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British Industrial History

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St. Pancras Railway Station

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1866. Roof of St. Pancras station.
1867. Terminus Hotel designed by George Gilbert Scott.
1867. St. Pancras Railway Station, designed by W. H. Barlow.
1868.
1877. St. Pancras Cellars.
1877. The Goods Station.
1877. The Grand Hotel.
1888.
Image published in 1894.
1867 Structural ironwork by the Butterley Co
Taken in 2011.
Taken in 2011.

The station was commissioned by the Midland Railway.

Prior to the 1860s, the company had a concentration of routes in the Midlands and north of London but not its own route to the capital. From 1840, Midland trains to and from London ran from Euston using the London and North Western Railwayline via a junction at Rugby. Congestion and delays south of Rugby quickly became commonplace as services expanded.

A new London line was proposed around 1845, towards the end of the period of speculation later dubbed "Railway Mania". The Great Northern Railway line was approved by Parliament in 1846 and a Midland Railway spur from Leicester to Hitchin was agreed in 1847.

While the Great Northern line was constructed, the Midland spur was quietly abandoned in 1850 due to financial problems. Pressure from businesses in Leicestershire, Northamptonshire and Bedfordshire (notably from William Whitbread, who owned roughly 12% of the land over which the line would run) revived the spur scheme. The line was re-presented to Parliament and approved in 1853. Building began quickly but did not proceed at any great pace: the line was opened in mid-1857.

The Midland Railway secured initial running power for seven years at a minimum of £20,000 a year. The Midland Company now had two routes into London, through Euston and King's Cross, and traffic quickly expanded to take advantage, especially with the coal trade, with the Midland Railway transporting around a fifth of the total coal to London by 1852.

In mid-1862, due to the enormous traffic for the second International Exhibition, the Great Northern and the Midland companies clashed over the restricted capacity of the line. This was regarded as the stimulus for the Midland Company to build its own line and surveying for a 49.75 mile line from Bedford to London began in October 1862. However, the Midland Company had been buying large portions of land in the parish of St Pancras since 1861.

St Pancras was an unprepossessing district, with notorious slums. The area's other landmarks were the covered Fleet River, Regent's Canal, a gas-works, and an old church with a large graveyard.

For the terminus the Midland Railway chose a site backing onto New Road (later Euston Road) bounded by what are now Midland Road and Pancras Road, a few hundred yards to the east of Euston and immediately to the west of King's Cross station. The initial plan was to take the station's approach tracks under the canal in a tunnel, although the churchyard and the gas-works were added problems. The site was occupied by housing, the estates of Somers Town and the slums of Agar Town. The landlords sold up for £19,500 and cleared out the residents, without compensation, for a further £200. The church was demolished and a replacement built for £12,000 in 1868–69 in Kentish Town. The demolished church, St Luke's, was re-erected piece by piece in 1867 as a Congregational church in Wanstead, and still exists (now a United Reformed church).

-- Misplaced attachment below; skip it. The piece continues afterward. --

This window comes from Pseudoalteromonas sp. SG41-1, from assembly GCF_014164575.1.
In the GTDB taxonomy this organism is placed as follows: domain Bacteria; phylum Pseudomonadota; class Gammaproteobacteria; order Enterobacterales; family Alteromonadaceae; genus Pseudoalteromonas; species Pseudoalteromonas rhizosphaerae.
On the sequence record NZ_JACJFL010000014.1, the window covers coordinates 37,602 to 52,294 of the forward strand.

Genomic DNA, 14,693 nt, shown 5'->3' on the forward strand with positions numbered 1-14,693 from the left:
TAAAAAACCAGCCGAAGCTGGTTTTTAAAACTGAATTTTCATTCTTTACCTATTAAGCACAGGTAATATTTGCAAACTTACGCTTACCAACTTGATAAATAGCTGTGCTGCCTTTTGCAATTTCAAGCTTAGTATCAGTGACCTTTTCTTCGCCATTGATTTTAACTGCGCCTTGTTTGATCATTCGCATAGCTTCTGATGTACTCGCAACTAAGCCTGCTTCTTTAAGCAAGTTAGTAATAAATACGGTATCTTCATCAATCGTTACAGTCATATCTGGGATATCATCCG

The company intended to connect from the site through a tunnel (the St Pancras Branch) to the new Metropolitan Line, opened in 1863 running from Paddington to Farringdon Street below the Euston Road, providing for a through route to Kent.

The sloping and irregular form of the site posed certain problems and the Midland Railway directors were determined to impress London with their new station. They could see the ornateness of Euston, with its famous arch; the functional success of Lewis Cubitt's King's Cross; the design innovations in iron, glass and layout by Brunel at Paddington; and, significantly, the single span roof designs of John Hawkshaw being built at Charing Cross and Cannon Street.

The initial plan of the station was laid out by William Henry Barlow, the Midland's consulting engineer. Barlow persuaded the company to modify its original plans, raising the station 20ft on iron columns, thus providing a usable undercroft space and also allowing the approach tracks to cross the Regent's Canal on a bridge rather than a tunnel. The single span roof of 243 ft was a collaboration between Barlow and Rowland Mason Ordish and was the greatest built up to that time. It allowed the station to make maximum use of the space beneath without obstructions. A space for a fronting transverse hotel was included in the plan and the overall plan was accepted in early 1865.

A competition was held for the actual design of the station buildings and hotel in May 1865. Eleven architects were invited to compete, submitting their designs in August. In January 1866 the brick Gothic revival designs of the prominent George Gilbert Scott were chosen. There was some disquiet at the choice, in part because Scott's designs, at £315,000, were by far the most expensive. The sheer grandeur of Scott's frontage impressed the Midland Railway directors, achieving their objective of outclassing all the other stations in the capital. A subsequent financial squeeze trimmed several floors from the frontage and certain ornateness but the impressive design largely remained.